When a resident at an apartment complex in Indianapolis spotted two baby birds trapped inside a dryer vent on the outside of one of the buildings, one fledgling was already dead but the other was alive and chirping.
The resident called PETA for help, and we immediately got in touch with the complex’s after-hours emergency maintenance crew. Personnel rushed to the building to remove the vent’s cover, and within 45 minutes of the resident’s worried call, the little fledgling was free. The mother had stood nearby watching, and the reunited birds hopped away together.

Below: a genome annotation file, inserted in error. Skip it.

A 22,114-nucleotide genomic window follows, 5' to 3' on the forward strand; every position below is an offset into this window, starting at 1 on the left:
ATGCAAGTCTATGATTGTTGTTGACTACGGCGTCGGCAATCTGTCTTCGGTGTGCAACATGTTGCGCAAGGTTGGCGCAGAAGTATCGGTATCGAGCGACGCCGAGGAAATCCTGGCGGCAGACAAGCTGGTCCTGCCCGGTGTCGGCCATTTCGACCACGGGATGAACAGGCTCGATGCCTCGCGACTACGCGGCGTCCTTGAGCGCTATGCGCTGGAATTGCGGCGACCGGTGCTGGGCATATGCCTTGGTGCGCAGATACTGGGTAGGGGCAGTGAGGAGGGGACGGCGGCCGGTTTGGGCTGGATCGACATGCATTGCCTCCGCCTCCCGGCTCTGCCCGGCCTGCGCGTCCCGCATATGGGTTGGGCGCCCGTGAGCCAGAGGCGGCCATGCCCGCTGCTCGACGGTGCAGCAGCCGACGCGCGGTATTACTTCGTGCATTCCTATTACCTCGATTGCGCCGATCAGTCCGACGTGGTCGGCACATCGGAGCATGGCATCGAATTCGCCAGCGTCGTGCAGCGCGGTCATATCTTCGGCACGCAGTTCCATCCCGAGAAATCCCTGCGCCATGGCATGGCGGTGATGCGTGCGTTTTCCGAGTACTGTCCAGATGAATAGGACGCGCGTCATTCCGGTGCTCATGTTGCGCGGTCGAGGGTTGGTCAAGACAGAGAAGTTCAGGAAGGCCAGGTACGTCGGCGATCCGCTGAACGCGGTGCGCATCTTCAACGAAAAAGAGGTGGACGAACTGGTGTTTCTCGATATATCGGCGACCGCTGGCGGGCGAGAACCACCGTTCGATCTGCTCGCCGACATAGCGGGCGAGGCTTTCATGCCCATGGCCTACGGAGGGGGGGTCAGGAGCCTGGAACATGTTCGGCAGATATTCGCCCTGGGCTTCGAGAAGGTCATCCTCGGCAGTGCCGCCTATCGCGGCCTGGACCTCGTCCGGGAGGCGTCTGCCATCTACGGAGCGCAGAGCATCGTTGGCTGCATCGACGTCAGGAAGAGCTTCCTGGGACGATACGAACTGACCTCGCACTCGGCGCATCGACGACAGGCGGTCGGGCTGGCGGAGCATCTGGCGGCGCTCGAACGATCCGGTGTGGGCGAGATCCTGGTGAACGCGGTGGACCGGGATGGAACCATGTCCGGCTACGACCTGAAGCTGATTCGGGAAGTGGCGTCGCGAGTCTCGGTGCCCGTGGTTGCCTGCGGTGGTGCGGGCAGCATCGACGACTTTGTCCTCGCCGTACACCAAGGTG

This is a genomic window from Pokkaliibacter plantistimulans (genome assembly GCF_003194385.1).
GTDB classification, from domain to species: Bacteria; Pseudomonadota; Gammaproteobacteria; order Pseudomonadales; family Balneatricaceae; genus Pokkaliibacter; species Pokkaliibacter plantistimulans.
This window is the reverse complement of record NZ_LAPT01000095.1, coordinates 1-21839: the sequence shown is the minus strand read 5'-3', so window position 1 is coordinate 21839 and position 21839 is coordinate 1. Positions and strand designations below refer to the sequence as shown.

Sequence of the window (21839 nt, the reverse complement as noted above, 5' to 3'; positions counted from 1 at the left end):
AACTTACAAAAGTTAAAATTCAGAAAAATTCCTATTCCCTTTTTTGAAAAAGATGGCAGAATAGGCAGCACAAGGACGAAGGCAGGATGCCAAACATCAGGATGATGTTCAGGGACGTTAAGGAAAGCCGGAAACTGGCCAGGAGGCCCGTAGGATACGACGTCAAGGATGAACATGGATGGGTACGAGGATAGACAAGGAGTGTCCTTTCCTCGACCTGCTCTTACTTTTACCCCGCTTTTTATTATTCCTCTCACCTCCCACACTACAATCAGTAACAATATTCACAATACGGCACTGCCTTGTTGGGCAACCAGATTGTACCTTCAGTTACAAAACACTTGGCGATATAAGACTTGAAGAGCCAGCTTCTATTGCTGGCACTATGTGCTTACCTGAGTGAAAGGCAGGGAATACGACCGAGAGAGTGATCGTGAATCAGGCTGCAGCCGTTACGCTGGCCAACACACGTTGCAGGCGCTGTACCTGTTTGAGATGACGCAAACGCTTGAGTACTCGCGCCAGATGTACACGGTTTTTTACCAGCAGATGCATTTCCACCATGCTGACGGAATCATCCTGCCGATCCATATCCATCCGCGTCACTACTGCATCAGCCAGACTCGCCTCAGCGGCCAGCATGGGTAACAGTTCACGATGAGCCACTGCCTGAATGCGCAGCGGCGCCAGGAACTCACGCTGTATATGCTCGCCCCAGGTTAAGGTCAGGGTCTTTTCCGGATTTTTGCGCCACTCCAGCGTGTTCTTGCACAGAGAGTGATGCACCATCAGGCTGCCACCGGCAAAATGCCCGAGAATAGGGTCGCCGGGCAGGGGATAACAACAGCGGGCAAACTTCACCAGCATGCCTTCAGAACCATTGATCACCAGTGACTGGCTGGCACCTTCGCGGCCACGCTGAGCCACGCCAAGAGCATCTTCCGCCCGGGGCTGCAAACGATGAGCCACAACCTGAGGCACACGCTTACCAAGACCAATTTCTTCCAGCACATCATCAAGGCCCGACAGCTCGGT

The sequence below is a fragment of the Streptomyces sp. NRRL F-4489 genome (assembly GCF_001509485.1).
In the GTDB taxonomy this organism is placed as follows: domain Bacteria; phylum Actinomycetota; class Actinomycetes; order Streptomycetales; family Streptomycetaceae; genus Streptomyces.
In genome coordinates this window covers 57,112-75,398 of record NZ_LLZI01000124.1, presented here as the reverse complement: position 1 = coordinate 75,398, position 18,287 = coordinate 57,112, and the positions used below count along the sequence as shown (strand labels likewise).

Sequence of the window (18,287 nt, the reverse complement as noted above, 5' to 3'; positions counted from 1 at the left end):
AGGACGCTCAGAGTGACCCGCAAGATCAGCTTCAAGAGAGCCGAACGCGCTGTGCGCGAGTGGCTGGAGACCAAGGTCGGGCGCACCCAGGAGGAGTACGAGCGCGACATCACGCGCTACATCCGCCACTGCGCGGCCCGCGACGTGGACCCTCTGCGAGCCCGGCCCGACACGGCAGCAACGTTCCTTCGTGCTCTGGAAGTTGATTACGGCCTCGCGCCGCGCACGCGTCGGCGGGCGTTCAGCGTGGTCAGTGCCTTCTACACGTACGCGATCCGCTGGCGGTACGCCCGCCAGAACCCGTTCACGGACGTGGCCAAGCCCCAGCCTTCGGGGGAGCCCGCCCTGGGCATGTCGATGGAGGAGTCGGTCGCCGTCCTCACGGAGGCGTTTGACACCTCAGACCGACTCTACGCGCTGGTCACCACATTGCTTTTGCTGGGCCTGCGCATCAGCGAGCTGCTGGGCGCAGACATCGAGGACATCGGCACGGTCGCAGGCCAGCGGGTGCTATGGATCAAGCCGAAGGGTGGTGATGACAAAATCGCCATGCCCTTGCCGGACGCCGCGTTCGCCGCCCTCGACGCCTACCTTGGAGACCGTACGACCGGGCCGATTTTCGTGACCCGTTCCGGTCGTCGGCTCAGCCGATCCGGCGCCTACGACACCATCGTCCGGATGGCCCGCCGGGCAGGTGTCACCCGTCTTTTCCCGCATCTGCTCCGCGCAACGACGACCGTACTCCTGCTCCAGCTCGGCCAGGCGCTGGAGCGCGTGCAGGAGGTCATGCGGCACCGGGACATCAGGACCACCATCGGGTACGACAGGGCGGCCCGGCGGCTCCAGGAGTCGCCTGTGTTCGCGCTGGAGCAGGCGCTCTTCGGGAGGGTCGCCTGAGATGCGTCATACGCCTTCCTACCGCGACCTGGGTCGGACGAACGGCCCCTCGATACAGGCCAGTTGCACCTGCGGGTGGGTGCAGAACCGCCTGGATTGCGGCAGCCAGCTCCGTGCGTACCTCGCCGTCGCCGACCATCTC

No one can be sure how the birds became stuck in the dryer vent, but it’s likely that the cover had fallen off and the mother bird had built a nest inside. When the maintenance team replaced the cover, it had unknowingly trapped the baby birds.
PETA’s national-pager carriers often get these types of calls. Mother animals have their babies in unexpected places, and when people do home repairs, they can trap animals without meaning to. While completing your summer around-the-house list, watch out for wildlife, and if you do see any animals who may have become trapped, call animal control, wildlife rehabilitators, or PETA for help.